Money or collateral will not be returned until the defendant's court case is finished, so realistically it could take several months to years, depending on the severity of the charges. If a defendant posts his or her own bail, Butte County Court may retain whatever amount of fines or fees have accumulated throughout the trial.
What happens to my Bail or Collateral if the Defendant misses Court?
The Judge may order a failure to appear warrant for the person's arrest or the Judge may order a Bail Commissioner's Letter be issued that will be sent to the person with a new court date.
If cash bail was paid, the entire amount may be forfeited.
For complete Instructions on How to Bail or Bond an Inmate in Butte County Jail, check out our Inmate Bail page.
Butte County Jail uses GettingOut for some or all of its communication services with an inmate.
If you want to deposit money using this company for your use or your inmate's account, there are four ways to do it:
For all the information you need to know, including tips, guidelines and warnings about depositing money in a Butte County Jail inmate's account for communication services, check out our Send Money page.
1. First, Register or Sign In to GettingOut/GTL
2. Purchase the services you want for your Butte County Jail inmate.
3. All inmates have free access to the tablets to read their letters from family & friends, but there are many other services available to keep your inmate busy while incarcerated... such as Games, Books, Music and Movies. These other services come with fees that you can pay for when you pay for phone service.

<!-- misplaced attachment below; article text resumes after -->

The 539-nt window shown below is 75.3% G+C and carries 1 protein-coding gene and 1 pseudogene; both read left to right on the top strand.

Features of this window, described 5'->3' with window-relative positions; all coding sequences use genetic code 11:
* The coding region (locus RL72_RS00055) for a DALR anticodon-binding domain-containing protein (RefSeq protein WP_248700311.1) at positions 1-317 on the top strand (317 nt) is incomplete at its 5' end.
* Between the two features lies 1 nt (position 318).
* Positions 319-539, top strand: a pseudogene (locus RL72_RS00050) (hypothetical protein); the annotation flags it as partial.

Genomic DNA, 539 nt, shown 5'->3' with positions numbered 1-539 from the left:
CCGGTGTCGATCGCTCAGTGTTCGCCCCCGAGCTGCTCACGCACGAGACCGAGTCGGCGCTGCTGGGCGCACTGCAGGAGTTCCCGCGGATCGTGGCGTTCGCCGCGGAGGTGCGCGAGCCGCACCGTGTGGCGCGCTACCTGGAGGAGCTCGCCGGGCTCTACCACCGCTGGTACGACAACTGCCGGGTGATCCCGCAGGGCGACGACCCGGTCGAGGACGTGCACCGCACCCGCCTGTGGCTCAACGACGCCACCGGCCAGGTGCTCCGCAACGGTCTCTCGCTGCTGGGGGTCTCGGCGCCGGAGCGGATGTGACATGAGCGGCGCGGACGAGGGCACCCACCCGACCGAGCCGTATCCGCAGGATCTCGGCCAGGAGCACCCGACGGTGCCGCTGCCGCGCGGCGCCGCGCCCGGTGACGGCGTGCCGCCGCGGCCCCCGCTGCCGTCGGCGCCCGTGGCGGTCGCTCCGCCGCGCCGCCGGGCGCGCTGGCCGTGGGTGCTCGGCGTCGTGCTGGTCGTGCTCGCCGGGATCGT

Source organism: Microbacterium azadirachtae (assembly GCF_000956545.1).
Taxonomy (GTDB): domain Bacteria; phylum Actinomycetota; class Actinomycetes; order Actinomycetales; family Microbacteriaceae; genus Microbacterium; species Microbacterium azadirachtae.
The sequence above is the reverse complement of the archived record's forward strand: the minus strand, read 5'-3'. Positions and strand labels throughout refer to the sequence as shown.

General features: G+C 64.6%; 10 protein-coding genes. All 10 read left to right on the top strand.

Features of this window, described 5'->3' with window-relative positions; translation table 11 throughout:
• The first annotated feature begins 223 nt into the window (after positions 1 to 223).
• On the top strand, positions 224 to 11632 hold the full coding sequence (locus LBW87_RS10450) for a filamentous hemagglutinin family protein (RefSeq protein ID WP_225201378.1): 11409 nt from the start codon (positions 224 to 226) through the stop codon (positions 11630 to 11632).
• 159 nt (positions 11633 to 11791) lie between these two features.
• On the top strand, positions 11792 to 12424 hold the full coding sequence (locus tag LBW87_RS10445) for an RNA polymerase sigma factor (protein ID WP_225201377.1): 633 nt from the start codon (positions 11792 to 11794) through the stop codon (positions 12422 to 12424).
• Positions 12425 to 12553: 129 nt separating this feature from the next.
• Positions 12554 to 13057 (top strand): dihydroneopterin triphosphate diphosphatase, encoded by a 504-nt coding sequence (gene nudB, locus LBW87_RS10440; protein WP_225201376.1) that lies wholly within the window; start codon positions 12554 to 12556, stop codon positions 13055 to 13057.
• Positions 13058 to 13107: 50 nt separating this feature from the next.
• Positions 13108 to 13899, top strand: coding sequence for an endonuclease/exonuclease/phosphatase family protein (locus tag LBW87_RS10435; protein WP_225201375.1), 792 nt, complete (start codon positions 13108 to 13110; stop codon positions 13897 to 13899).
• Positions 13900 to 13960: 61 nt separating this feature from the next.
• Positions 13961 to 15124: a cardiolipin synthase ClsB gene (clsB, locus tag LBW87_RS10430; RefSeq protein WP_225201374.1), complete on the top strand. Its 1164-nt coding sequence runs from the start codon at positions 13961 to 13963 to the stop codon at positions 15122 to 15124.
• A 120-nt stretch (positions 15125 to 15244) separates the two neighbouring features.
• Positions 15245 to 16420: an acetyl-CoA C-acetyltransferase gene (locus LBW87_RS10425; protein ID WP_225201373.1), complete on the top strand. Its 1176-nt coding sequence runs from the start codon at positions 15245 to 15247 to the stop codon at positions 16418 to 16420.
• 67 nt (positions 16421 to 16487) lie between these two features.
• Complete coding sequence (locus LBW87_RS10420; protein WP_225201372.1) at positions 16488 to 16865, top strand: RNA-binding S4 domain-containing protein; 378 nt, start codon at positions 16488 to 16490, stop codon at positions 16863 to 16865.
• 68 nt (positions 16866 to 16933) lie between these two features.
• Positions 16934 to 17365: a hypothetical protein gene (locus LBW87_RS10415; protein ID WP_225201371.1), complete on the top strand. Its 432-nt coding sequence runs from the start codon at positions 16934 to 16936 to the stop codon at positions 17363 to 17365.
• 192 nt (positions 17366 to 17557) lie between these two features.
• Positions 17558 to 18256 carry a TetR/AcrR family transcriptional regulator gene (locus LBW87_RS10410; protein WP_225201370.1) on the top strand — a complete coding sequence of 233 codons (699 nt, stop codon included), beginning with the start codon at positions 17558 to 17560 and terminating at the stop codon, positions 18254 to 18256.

To learn more about Tablet Rentals for inmates, including the cost, all the services available and everything else you need to know, check out our Tablet Rental Page.
When mailing a letter or postcard to an inmate, please address your mail as follows:
Inmate's First and Last Name
Inmate first and last name
c/ o Butte County Jail
35 County Center Drive
Oroville, CA 95965
Emailing Messages & Photos
Facility_name_1} contracts with GTL GettingOut, the same service that handles iInmate Phone Systems and Video Visitation, for sending secure messages and photos between you and your inmate.
If you are not already registered, do so here, or Log in.
Then use the Facility Finder to:
1. Select Butte County Jail,
2. Add your inmate to your list of contacts,
3. Add a credit or debit card to cover your costs.
Go here to this FAQ to get answers to how the transition to ViaPath from GTL and gettingout will affect your account.
Other than 'at the jail' visits between you and your inmate, which is explained and outlined in detail on our Visit Inmate Page, Butte County remote video inmate visitation can be done using the services of GettingOut.
There are three ways to remotely visit your inmate in Butte County Jail:
1. Using the GettingOut Kiosk at the jail.
2. Using your computer from home.
3. Using your phone on the GettingOut apps.
To remotely visit an inmate in Butte County follow these steps:
1. Start by confirming that Butte County Jail's Video Visitation is working correctly by looking up Butte County here.
2. The next step is to create an account here for GettingOut.
3. Then add funds to your account.
4. Last, select Butte County Jail, and then the inmate you wish to communicate with.
Other Butte County Services provided by GettingOut:
- Phone Calls & Voicemail
- Email, Photo & Video Sharing
- Inmate Tablet Rental
* All the information you need to have complete knowledge about inmate visitation; policies, rules, fees, schedules, tips, dress codes, and children, lawyers and clergy visitation in Butte County, can be found on our Visit Inmate Page.
Butte County Jail Phone: 530-538-7471
For all the information you need regarding making an inmate deposit, what it costs, how much you can send, how long it takes for your inmate to receive funds and more, check out our Send Money Page.
Note: All your calls with an inmate are recorded, stored and shared with law enforcement if the conversation deals with your case or any criminal activity. Anything communicated can be used against you or your inmate in court.